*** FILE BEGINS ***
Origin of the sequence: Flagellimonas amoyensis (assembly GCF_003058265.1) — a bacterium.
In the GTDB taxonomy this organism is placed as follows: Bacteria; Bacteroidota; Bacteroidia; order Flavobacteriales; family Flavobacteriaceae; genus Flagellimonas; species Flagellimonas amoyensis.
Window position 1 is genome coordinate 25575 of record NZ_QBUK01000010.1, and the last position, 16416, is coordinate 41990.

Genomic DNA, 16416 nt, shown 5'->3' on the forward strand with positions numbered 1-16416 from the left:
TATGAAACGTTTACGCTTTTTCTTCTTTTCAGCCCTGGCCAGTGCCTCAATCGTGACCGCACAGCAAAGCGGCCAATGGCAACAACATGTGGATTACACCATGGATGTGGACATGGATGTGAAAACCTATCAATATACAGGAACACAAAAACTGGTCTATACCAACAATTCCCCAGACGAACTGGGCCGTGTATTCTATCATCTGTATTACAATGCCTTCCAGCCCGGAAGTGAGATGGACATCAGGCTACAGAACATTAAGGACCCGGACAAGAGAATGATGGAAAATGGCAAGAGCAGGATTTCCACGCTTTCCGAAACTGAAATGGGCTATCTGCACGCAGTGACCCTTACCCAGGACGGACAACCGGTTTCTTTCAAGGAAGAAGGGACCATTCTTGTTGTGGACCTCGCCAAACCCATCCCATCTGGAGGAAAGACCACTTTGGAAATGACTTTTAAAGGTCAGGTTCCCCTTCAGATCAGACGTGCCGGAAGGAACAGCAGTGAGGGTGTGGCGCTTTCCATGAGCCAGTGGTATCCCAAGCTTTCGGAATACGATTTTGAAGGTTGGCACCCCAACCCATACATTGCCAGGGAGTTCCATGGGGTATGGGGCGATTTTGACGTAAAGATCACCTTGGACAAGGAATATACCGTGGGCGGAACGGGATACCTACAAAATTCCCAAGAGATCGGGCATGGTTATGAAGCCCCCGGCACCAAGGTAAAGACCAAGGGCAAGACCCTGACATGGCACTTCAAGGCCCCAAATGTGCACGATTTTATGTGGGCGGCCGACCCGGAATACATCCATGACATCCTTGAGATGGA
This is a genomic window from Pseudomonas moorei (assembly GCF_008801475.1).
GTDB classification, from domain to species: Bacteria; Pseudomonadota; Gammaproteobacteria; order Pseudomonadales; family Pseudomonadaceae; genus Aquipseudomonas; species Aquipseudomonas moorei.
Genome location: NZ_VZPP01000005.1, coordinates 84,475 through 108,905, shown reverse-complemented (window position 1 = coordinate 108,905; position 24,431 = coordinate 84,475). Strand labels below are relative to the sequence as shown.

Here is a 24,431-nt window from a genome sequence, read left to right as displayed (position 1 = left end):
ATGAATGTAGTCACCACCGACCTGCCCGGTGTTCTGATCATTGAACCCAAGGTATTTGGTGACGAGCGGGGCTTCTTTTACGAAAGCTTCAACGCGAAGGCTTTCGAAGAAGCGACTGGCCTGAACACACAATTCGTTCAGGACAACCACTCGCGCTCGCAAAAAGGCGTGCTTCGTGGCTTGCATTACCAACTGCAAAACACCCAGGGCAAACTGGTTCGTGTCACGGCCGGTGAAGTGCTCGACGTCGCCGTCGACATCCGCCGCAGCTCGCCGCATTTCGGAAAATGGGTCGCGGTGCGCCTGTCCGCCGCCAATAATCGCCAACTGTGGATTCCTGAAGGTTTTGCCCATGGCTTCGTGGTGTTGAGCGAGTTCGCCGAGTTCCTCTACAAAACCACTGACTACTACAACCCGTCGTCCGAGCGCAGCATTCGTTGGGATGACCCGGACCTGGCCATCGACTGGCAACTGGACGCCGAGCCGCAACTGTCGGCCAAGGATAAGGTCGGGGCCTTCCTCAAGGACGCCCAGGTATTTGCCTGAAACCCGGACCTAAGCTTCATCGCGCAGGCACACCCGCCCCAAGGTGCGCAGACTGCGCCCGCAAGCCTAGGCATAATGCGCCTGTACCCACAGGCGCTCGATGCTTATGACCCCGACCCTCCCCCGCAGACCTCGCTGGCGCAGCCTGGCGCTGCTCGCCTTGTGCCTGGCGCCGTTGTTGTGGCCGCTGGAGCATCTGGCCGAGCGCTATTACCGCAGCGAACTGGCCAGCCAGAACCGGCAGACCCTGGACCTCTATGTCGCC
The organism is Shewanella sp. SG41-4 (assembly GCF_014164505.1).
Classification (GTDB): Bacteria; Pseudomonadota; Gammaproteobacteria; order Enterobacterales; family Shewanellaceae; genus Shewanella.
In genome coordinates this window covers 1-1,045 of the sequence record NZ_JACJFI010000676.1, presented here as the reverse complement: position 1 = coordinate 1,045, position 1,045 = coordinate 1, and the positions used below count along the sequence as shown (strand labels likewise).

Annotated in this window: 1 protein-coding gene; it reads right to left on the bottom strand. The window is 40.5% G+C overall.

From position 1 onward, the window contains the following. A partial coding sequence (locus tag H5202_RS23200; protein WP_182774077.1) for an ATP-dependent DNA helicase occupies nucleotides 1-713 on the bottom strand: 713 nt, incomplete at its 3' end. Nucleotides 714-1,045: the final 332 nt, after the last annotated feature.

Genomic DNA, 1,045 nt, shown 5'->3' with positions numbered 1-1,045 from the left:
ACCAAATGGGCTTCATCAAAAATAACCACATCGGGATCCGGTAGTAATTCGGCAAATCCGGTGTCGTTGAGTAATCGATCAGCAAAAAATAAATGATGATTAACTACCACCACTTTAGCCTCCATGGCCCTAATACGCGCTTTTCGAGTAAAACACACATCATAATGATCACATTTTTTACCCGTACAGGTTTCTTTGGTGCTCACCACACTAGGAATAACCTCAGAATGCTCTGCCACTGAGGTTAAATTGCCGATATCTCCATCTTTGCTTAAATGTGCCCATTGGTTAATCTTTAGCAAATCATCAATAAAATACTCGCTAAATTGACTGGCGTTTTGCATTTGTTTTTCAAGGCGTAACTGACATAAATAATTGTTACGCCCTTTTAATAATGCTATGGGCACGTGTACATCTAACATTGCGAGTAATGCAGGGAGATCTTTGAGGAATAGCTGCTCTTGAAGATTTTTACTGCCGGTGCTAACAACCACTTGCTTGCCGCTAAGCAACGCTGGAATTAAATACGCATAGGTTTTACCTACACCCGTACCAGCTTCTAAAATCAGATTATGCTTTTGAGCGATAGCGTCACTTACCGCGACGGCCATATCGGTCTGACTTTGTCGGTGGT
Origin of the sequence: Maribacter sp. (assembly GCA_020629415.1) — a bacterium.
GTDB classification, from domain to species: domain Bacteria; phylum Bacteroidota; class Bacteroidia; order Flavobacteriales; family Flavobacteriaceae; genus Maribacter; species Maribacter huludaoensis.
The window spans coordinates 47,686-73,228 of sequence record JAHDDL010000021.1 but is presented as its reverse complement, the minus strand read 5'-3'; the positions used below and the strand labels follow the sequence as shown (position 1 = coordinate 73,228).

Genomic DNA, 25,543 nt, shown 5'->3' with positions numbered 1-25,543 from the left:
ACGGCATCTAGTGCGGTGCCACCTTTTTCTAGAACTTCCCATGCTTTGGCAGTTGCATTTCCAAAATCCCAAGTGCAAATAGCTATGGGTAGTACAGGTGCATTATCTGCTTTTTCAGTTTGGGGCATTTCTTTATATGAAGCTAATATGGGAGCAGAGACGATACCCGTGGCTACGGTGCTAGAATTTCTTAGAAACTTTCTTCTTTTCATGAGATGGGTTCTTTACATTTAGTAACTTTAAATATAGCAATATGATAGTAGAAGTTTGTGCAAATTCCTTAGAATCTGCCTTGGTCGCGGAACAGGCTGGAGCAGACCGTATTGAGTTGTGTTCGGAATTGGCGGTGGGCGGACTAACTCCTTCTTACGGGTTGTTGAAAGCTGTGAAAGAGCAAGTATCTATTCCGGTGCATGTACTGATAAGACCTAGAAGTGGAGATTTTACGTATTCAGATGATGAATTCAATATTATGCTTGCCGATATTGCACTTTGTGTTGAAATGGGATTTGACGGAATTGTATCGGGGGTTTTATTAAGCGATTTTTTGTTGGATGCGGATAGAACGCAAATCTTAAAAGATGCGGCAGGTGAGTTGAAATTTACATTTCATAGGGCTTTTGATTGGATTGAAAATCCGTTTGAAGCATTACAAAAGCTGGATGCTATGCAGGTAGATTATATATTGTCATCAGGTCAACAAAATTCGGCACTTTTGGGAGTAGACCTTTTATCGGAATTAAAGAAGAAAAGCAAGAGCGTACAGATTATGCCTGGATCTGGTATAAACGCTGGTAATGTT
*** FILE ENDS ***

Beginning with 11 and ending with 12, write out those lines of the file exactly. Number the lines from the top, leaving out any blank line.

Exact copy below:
The organism is Shewanella sp. SG41-4 (assembly GCF_014164505.1).
Classification (GTDB): Bacteria; Pseudomonadota; Gammaproteobacteria; order Enterobacterales; family Shewanellaceae; genus Shewanella.